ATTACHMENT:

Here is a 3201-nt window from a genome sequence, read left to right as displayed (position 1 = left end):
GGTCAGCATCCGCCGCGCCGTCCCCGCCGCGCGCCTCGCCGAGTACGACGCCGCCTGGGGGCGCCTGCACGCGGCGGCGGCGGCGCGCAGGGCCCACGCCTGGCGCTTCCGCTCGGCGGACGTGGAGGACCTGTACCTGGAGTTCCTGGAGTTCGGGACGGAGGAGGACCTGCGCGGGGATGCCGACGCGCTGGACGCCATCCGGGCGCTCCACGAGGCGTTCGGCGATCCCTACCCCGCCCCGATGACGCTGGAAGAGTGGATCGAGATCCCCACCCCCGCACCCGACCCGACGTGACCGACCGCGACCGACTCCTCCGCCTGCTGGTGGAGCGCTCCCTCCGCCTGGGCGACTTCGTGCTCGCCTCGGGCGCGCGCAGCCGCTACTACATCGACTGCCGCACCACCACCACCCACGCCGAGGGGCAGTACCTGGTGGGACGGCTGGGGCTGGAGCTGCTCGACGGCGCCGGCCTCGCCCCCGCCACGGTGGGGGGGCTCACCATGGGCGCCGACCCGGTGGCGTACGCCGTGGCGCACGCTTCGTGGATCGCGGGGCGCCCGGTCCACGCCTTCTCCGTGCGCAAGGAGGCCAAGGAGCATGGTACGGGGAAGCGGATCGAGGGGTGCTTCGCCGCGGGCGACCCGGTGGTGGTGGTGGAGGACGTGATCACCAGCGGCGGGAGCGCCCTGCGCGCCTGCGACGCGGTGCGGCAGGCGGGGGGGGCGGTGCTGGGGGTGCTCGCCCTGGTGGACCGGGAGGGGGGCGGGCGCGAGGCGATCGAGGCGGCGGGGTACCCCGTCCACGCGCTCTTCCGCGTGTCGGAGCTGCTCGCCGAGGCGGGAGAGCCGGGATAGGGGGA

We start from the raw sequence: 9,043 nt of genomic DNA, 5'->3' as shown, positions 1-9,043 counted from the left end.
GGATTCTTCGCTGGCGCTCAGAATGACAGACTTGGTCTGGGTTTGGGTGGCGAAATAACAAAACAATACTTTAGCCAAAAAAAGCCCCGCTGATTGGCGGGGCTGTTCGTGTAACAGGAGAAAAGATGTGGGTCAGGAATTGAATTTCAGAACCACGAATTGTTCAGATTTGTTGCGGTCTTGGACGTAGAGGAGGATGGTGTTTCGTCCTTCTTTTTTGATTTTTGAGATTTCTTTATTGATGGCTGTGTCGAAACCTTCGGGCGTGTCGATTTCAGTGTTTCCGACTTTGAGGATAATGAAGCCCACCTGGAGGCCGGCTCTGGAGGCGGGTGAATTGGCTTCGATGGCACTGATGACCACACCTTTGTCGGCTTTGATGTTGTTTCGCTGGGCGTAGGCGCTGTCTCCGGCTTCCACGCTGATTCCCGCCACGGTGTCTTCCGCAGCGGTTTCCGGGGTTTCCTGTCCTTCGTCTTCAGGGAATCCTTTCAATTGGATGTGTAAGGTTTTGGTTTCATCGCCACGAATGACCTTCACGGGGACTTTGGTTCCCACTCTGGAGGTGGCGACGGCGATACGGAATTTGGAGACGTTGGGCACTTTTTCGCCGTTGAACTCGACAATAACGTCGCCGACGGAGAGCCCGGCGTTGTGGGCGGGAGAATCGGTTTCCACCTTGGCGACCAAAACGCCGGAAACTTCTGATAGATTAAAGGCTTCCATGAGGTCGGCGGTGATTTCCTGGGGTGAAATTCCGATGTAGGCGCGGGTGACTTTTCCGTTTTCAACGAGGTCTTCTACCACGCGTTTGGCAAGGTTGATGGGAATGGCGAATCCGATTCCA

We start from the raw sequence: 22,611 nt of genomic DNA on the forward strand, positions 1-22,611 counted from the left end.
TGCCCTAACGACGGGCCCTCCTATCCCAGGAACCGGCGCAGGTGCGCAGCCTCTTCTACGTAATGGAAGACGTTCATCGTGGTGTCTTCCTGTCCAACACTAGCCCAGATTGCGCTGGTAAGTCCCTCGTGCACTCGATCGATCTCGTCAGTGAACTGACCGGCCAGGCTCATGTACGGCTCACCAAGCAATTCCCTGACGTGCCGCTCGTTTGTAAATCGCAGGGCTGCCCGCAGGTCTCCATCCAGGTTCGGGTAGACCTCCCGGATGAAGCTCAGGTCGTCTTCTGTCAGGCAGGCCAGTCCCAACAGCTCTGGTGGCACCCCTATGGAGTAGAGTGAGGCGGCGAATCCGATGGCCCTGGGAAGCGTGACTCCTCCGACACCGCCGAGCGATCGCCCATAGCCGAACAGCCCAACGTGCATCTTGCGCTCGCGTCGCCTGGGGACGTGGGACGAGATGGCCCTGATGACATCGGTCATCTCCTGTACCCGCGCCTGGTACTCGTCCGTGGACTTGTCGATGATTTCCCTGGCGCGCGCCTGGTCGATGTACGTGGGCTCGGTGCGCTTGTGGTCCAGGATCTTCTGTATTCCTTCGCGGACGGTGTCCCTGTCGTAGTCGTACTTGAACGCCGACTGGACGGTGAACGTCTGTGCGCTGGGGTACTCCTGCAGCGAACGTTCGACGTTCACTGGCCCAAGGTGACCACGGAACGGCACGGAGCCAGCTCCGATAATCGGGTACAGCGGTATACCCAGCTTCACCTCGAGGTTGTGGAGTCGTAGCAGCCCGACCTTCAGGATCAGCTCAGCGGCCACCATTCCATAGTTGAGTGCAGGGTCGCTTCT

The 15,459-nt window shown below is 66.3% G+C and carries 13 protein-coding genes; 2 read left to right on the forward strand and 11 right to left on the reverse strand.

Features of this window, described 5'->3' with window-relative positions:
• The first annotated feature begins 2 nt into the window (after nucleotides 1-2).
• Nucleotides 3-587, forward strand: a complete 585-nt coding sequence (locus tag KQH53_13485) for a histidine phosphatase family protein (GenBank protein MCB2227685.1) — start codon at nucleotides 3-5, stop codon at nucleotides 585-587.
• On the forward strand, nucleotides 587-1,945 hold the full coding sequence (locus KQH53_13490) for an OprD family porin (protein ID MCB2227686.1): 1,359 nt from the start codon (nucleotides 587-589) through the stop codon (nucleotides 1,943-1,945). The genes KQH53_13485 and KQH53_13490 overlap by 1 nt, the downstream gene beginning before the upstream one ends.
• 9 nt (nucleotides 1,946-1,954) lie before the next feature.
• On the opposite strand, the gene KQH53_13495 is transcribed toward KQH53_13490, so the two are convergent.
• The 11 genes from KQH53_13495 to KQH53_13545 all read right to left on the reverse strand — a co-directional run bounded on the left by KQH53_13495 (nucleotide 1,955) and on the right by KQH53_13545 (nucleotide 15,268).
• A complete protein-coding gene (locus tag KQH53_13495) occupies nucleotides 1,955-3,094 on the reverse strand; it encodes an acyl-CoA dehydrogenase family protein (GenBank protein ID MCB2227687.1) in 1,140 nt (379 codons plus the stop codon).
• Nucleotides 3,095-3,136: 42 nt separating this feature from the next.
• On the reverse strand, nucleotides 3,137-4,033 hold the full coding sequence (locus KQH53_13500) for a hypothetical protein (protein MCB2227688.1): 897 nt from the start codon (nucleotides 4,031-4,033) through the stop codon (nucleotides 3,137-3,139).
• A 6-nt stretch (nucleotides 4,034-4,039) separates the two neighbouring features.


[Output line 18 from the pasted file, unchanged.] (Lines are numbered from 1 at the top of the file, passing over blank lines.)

• A 6-nt stretch (nucleotides 4,034-4,039) separates the two neighbouring features.